Mental at the Table
By John Taylor; 2008 Apr 26, 17 Jalal, 165 BE
Our interest today, as always lately, is in the environment. I have been reading the following book, though it is harrowing at times.
"Earth Odyssey, Around the World in Search of our Environmental Future," by Mark Hertsgaard, Broadway Books, 1998, 352 pages
Its account of Ethiopia and Darfur, written ten years before the present atrocities, is amazing. Even back then the Dinka were undergoing sufferings that would be rejected as unbelievable in a work of fiction. You read about the misery, homelessness, illness and hopelessness that they go through and it just silences you. How can anybody keep plugging on in abject poverty in the middle of a war zone? After a while you just give up feeling sorry for them. You actually start feeling admiration, and humility. These desert dwellers make me feel unworthy to call myself a human being. If they can go through gross oppression with such stoic courage, well, thank God I am a member of the same human race as them.
My only question is, why are the rich not going there on pilgrimage to find out the secret of these amazing people? Where did they get such fortitude? Why not ask them on the speaker's circuit telling their astonishing story? I would rather hear from one of them than a dozen huckster self-help gurus who charge ten thousand bucks a pop to spout regurgitated truisms.
The world-traveling author of this book, Mark Hertsgaard, has an interesting presence in the blogosphere. In an article on his website <http://www.markhertsgaard.com/> he wrote last year,
"The oil giant (Exxon-Mobil) ... announced in February that it would stop funding (some of) the climate deniers it had previously supported and it pronounced itself eager to join discussions on Capitol Hill about new legislation. It's understandable that Exxon-Mobil would want a seat at the table for such negotiations. To quote an old Washington saying, "If you don't have a seat at the table, you're on the menu."
Take it from the world's largest and most powerful corporation, that is why we need to consult: if you are not at the table, you are on the menu. That is why we do not have anything like real democracy. If most people did have a seat, the poor of the world would not be on the menu.
Here is an idea. Instead of going to all the trouble of forming a world government, just give everybody a vote on Exxon Mobil. Make them the world government. They are already far richer than any other body, governmental or not. They already pull the strings. They are the main guys keeping us from decarbonising the world economy. They already have us all on their menu. So for our own survival, call the chairman of their board the president of the world. Make it open and official before we are all swallowed whole.
I have been getting too intense, I know. I must concentrate on the positive, avoid negativity. It must be as hard for you to read these Poverty of Environmentalism essays as it was to write them. But we are talking the survival of the human race, or, failing that, the looming death of billions of souls. Please forgive me if it bears down heavy.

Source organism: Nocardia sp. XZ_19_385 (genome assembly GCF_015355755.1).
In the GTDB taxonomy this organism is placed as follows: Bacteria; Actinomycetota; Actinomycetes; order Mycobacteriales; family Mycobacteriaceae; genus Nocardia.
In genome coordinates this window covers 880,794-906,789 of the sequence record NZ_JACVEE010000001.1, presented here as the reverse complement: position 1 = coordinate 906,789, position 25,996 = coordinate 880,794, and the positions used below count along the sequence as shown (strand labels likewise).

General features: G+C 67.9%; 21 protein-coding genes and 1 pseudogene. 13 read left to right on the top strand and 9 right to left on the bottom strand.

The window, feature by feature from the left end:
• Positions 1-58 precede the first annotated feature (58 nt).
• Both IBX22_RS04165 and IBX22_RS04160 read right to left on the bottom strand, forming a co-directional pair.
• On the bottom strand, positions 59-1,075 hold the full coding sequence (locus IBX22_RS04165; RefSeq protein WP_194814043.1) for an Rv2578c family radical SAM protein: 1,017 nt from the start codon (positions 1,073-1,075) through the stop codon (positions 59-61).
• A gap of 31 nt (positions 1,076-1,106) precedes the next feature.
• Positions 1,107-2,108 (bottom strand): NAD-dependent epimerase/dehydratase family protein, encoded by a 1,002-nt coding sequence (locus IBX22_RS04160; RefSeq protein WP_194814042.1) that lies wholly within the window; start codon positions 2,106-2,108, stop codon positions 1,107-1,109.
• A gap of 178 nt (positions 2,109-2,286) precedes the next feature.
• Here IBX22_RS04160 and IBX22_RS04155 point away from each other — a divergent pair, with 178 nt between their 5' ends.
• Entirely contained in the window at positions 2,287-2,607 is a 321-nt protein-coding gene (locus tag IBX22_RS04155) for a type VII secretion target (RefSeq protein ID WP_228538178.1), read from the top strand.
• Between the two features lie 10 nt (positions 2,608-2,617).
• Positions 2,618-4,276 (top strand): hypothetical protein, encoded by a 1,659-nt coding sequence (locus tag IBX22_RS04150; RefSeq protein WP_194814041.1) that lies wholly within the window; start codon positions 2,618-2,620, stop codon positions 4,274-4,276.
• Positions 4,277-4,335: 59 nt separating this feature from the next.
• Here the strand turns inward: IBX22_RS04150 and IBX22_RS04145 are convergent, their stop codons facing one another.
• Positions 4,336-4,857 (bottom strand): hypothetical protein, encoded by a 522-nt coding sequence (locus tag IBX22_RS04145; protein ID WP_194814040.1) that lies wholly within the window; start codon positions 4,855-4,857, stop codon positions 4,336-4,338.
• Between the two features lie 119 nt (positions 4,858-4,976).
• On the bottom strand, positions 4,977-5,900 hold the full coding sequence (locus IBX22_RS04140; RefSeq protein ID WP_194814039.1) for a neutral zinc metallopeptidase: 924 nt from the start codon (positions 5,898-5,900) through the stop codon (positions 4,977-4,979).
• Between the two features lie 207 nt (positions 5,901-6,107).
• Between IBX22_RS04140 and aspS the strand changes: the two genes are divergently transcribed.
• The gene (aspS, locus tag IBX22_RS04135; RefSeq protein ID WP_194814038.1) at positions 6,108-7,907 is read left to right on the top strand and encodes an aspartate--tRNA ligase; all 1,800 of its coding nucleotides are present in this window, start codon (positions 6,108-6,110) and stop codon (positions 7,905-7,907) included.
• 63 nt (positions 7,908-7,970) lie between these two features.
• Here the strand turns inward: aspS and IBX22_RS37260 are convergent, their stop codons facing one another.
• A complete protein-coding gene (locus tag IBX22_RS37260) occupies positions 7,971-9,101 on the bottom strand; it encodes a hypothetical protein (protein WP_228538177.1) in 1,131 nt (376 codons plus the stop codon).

Fortunately, we are all friends here.
One kind reader wrote to comfort me for not having a paying career, making the very good point that my disability gives me the rare leisure to become fully involved in the education of our children, and that this is the most important work of all. I would have laughed at this a year ago, but last fall they quit scouts and piano lessons and were home all evening. This emboldened me to try teaching a Baha'i class in the evening, and it is working out, though I have a lot to learn about being a teacher.
Eight-year-old Tomaso did not miss my lack of teaching experience and lately, unprompted, made up and filled out a sort of spontaneous teacher evaluation form of his own design. It consists of about eight charts, showing a spiky line graph of what my class looks like now, and in beautiful rounded curves what he thinks the class would look like if I added activities to the mix. I get the hint, more like the classes he gets in school. Thinking about how I spontaneously settled on this strange way of presenting the daily class, I realized that the technique I use, spiky as it may be, is the same thing I used to keep sane through my decades of illness. I would set up a pile of books by the side of my bed, including Baha'i Writings, the Qu'ran, the Bible, a science book, and so forth, and every morning read a page out of each, one book after the other, every day. No matter how dense and boring the book, and no matter how scattered my thought processes, I could endure a page of it, at least. Then later on I would write out the marked passages by hand and later cut them out and put them under whatever Baha'i principles and other categories they seemed to fit under. Crazy as this sounds, I was able to make unexpected links between bodies of knowledge that had rarely been connected together.
These Badi' Blog essays are the fruit of that idiosyncratic study methodology. Now that we have search engines to plow through the Writings in one bite, much fruit picking can be done easily and quickly -- too quickly, the old codger in me says. I am glad that I paid my dues the hard way by reading the books in hard copy, and collating the best of it over long years. Thank God the Web came along, but thank God it did not come earlier in my search, for it would have created a different, lazier, more superficial student.